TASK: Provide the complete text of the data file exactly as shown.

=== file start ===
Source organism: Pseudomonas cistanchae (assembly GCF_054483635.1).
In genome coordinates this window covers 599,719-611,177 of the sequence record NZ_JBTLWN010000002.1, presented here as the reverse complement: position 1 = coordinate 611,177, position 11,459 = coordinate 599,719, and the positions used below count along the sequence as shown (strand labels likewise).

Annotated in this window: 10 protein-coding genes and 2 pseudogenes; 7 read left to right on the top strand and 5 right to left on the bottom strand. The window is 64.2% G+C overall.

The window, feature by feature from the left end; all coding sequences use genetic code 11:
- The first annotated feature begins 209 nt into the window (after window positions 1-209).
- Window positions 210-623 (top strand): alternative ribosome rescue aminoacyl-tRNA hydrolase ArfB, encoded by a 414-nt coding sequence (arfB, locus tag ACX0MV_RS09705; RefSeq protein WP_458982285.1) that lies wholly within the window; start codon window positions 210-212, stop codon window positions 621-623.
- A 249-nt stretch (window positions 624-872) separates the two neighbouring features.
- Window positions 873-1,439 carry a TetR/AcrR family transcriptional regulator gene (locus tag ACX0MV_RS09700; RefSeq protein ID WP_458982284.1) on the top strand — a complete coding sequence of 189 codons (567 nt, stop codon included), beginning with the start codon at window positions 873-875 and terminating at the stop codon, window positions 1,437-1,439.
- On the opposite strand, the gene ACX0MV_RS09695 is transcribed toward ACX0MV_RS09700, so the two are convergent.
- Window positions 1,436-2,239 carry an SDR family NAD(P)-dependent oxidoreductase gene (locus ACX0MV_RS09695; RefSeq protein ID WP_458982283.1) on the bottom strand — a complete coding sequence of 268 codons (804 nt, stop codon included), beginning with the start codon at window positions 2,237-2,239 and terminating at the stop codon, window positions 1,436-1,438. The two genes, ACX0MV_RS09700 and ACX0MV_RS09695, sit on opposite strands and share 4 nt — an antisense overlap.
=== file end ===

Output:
Source organism: Pseudomonas cistanchae (assembly GCF_054483635.1).
In genome coordinates this window covers 599,719-611,177 of the sequence record NZ_JBTLWN010000002.1, presented here as the reverse complement: position 1 = coordinate 611,177, position 11,459 = coordinate 599,719, and the positions used below count along the sequence as shown (strand labels likewise).

Annotated in this window: 10 protein-coding genes and 2 pseudogenes; 7 read left to right on the top strand and 5 right to left on the bottom strand. The window is 64.2% G+C overall.

The window, feature by feature from the left end; all coding sequences use genetic code 11:
- The first annotated feature begins 209 nt into the window (after window positions 1-209).
- Window positions 210-623 (top strand): alternative ribosome rescue aminoacyl-tRNA hydrolase ArfB, encoded by a 414-nt coding sequence (arfB, locus tag ACX0MV_RS09705; RefSeq protein WP_458982285.1) that lies wholly within the window; start codon window positions 210-212, stop codon window positions 621-623.
- A 249-nt stretch (window positions 624-872) separates the two neighbouring features.
- Window positions 873-1,439 carry a TetR/AcrR family transcriptional regulator gene (locus tag ACX0MV_RS09700; RefSeq protein ID WP_458982284.1) on the top strand — a complete coding sequence of 189 codons (567 nt, stop codon included), beginning with the start codon at window positions 873-875 and terminating at the stop codon, window positions 1,437-1,439.
- On the opposite strand, the gene ACX0MV_RS09695 is transcribed toward ACX0MV_RS09700, so the two are convergent.
- Window positions 1,436-2,239 carry an SDR family NAD(P)-dependent oxidoreductase gene (locus ACX0MV_RS09695; RefSeq protein ID WP_458982283.1) on the bottom strand — a complete coding sequence of 268 codons (804 nt, stop codon included), beginning with the start codon at window positions 2,237-2,239 and terminating at the stop codon, window positions 1,436-1,438. The two genes, ACX0MV_RS09700 and ACX0MV_RS09695, sit on opposite strands and share 4 nt — an antisense overlap.